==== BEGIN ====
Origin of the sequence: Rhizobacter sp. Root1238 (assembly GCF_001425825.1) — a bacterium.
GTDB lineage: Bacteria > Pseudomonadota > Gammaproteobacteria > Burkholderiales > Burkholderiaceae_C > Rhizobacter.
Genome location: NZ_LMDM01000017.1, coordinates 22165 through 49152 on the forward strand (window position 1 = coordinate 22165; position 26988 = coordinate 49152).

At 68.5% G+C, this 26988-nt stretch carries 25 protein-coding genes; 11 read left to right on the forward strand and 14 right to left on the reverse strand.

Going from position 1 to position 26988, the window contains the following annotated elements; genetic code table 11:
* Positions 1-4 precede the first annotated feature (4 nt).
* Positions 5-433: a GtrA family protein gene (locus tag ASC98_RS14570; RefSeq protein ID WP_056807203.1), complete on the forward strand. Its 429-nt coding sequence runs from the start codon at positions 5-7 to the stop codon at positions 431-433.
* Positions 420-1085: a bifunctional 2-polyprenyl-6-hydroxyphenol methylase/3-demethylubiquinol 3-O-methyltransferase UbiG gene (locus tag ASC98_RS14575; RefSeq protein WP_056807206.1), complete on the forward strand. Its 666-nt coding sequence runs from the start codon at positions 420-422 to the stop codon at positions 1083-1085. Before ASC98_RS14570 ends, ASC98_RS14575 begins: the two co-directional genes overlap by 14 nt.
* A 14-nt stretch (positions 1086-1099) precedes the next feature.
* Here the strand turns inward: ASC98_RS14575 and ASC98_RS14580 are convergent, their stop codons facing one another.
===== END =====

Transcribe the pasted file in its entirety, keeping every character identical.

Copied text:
Origin of the sequence: Rhizobacter sp. Root1238 (assembly GCF_001425825.1) — a bacterium.
GTDB lineage: Bacteria > Pseudomonadota > Gammaproteobacteria > Burkholderiales > Burkholderiaceae_C > Rhizobacter.
Genome location: NZ_LMDM01000017.1, coordinates 22165 through 49152 on the forward strand (window position 1 = coordinate 22165; position 26988 = coordinate 49152).

At 68.5% G+C, this 26988-nt stretch carries 25 protein-coding genes; 11 read left to right on the forward strand and 14 right to left on the reverse strand.

Going from position 1 to position 26988, the window contains the following annotated elements; genetic code table 11:
* Positions 1-4 precede the first annotated feature (4 nt).
* Positions 5-433: a GtrA family protein gene (locus tag ASC98_RS14570; RefSeq protein ID WP_056807203.1), complete on the forward strand. Its 429-nt coding sequence runs from the start codon at positions 5-7 to the stop codon at positions 431-433.
* Positions 420-1085: a bifunctional 2-polyprenyl-6-hydroxyphenol methylase/3-demethylubiquinol 3-O-methyltransferase UbiG gene (locus tag ASC98_RS14575; RefSeq protein WP_056807206.1), complete on the forward strand. Its 666-nt coding sequence runs from the start codon at positions 420-422 to the stop codon at positions 1083-1085. Before ASC98_RS14570 ends, ASC98_RS14575 begins: the two co-directional genes overlap by 14 nt.
* A 14-nt stretch (positions 1086-1099) precedes the next feature.
* Here the strand turns inward: ASC98_RS14575 and ASC98_RS14580 are convergent, their stop codons facing one another.